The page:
My group uses click chemistry to study biological systems at the molecular level. We develop and exploit powerful bond-forming click reactions that enable the rapid synthesis of small functional molecules, including cancer drugs and chemical probes. We apply these novel molecular tools in multidisciplinary discovery projects spanning the fields of biology and chemistry.
John Moses’ lab specializes in click chemistry, a powerful discovery method that relies upon the most robust chemical reactions to synthesize functional molecules. Small molecules are important because Nature’s machinery, including proteins, enzymes, and receptors, evolved to interact selectively with molecular ligands, similar to how a key fits a lock.
Using click chemistry, we create molecular probes for studying biological systems that may lead to new treatments for deadly diseases, including cancer. For example, we developed a new class of therapeutic DNA binding ligand that interacts selectively with telomeric regions of the genome involved in cellular maintenance. Several of these telomere binding ligands show remarkable selectivity and potency against cancer cells and tumours.
Further developing click chemistry, we recently described a discovery method called Diversity Oriented Clicking, which exploits a focussed group of reliable click chemistry reactions to achieve structural diversity. Our Diversity-Clicking approach led to the discovery of a new group of antibiotics with activity against multidrug-resistant bacteria, including MRSA.
Through the application of click chemistry, the Moses group is committed to developing Chemistry For Biology at Cold Spring Harbor Laboratory.
Winner: 2021 Organic Division Horizon Prize: Robert Robinson Award in Synthetic Organic Chemistry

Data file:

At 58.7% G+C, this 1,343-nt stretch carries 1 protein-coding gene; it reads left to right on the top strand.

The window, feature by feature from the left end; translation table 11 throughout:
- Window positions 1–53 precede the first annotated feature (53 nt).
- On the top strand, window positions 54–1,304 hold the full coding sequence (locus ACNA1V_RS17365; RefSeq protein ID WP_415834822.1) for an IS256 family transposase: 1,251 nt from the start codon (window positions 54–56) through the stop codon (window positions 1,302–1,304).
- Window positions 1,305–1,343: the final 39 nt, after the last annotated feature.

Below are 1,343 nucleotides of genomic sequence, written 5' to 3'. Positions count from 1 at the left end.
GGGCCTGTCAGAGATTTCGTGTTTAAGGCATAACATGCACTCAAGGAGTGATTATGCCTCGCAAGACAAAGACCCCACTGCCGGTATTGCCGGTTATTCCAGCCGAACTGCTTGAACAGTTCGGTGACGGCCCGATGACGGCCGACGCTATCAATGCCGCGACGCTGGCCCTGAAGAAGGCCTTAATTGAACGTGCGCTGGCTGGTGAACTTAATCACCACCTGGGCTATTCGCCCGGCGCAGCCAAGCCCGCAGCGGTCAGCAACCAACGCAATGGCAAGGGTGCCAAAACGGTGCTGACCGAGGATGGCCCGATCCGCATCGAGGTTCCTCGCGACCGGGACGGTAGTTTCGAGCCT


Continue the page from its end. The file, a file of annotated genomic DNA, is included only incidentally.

Member of the American Chemical Society; 2019
Chartered Member of the Royal Australian Chemical Institute (MRACI CChem); 2018
Fellow of Royal Society of Chemistry (FRSC); 2015
Thieme Chemistry Award; 2011
UK & ROI Lilly Award: Excellence in Organic Chemistry; 2011
King Saud University, Award; 2011
William Boland Award; University of Bath; 2001
F.M. Kirby Foundation donates $115K for chemistry research
October 12, 2021
The F.M. Kirby Foundation donated $115,000 to support CSHL Professor John E. Moses’ chemistry research.
Polymers “click” together using green chemistry
August 16, 2021
To build a new polymer using a type of green chemistry called “click chemistry,” chemists first had to tame a dangerous gas.
CSHL science tools at work: Rotovap
August 11, 2021
In the laboratory of John E. Moses, the rotating evaporator (rotovap) helps chemists purify the molecules they make.
June 8, 2021
Innovative research and educational activities never stopped during the COVID-19 pandemic.
CSHL professor wins Horizon Prize in chemistry
June 7, 2021
CSHL Professor John E. Moses has been awarded the 2021 Horizon Prize from the Royal Society of Chemistry.
CSHL Association holds its annual meeting
January 29, 2021
The Cold Spring Harbor Laboratory Association welcomes four new directors and thanks three retiring ones.
Combining chemistry and biology at CSHL
October 1, 2020
Professor John Moses joins the CSHL faculty, specializing in the field of click chemistry.